A Note from President Hamilton

525,600 minutes.

That figure has been in my head as of late, and all you fans of musical theater will immediately recognize it as the number of minutes in a year immortalized in the musical Rent, which Jennie and I saw performed at Tisch back in 2016. It’s been a little over a year since the coronavirus began taking hold, forcing us to transition NYU Shanghai to all-remote instruction—and, in short order, the global sites and the New York campus. Though we mourn the losses of the pandemic (the people who have died—as well as the gatherings postponed, milestones uncelebrated, and family and friends we miss), it’s also been quite a period of remarkable adaptability and resilience by our community, and I reflect on that with gratitude and admiration.

Now that we are getting underway with the spring term, with the vaccine arriving and a new presidential administration that marks a shift in the approach to combating the pandemic, we are at a hopeful inflection point. Even so, our routines are unchanged, as we continue to wear masks, physically distance, and keep each other safe: the coronavirus, with its variants, remains a threat.

Other shadows that loom over us are particularly in my thoughts, including the disproportionate, enduring impact of COVID-19 on communities of color. Especially so as we recently hosted our own MLK Week, a time to honor Martin Luther King Jr.’s legacy and uphold our commitment to a more just and equal society, it’s disheartening to face the deep fissures among us, wrought by racism and structural inequalities. There are no clear answers as to what it will take to heal our country. I do want to take an opportunity to focus on our commitments close to home to build a more inclusive community here at NYU.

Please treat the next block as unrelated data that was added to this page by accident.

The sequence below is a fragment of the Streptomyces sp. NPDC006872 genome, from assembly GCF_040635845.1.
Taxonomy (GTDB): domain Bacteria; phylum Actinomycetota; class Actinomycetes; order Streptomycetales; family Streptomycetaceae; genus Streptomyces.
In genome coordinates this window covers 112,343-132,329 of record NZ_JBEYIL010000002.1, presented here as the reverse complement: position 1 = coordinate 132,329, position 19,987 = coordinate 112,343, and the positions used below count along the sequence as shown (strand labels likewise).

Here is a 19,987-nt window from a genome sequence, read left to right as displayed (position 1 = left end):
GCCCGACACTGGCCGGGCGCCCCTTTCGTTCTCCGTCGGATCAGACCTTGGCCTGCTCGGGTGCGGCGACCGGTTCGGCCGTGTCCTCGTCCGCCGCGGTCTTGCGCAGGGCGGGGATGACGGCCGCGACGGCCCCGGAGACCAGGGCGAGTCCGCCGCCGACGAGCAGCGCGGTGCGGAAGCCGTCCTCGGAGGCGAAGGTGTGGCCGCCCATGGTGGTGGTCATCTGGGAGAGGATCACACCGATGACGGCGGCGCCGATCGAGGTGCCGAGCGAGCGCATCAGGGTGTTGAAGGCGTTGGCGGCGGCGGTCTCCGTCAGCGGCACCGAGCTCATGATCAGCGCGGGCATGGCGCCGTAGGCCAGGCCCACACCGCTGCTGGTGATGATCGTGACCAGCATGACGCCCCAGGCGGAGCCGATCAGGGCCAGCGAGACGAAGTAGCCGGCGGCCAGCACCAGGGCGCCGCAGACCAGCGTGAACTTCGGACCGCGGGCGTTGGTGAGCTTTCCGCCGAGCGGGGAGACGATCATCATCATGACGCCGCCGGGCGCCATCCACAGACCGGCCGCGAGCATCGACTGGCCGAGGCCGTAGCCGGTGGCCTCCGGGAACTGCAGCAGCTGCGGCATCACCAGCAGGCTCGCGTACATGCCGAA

Under the leadership of Lisa Coleman, senior vice president for global inclusion and strategic innovation and the University’s chief diversity officer in the Office of Global Inclusion, the University-wide NYU BeTogether initiative had its soft launch in the fall with the Global Scholars & Innovators Series. Leveraging the findings of the Being@NYU assessment, BeTogether builds upon NYU’s excellence, creativity, and research to further a more equitable future. In addition, NYU’s Global Inclusion Officers Council is central to advancing diversity, equity, and inclusion (DEI) across the University. Deans and administrators in Washington Square, Brooklyn, Shanghai, and Abu Dhabi have also been appointed or hired leaders to increase capacity related to DEI.

NYUWomxn100 has been a yearlong University-wide effort to mark 100 years since the US ratified the 19th Amendment (though not all women gained voting access at that time). Many of the events have recognized the often unseen efforts by those of marginalized backgrounds, and we look forward to the awards ceremony event on March 8. That month, we will also celebrate the 25th anniversary of NYU’s LGBTQ+ Center, one of the oldest in the nation.

We have much work to do as a university and community, and the initiatives I mention are stepping stones on that journey. I am proud of our mutual values and the commitment we share toward a more equitable and inclusive society. Let us make sure that the weeks, days—even the minutes—are put to good use.

I wish you a healthy, safe semester.

Signature: Andy


World map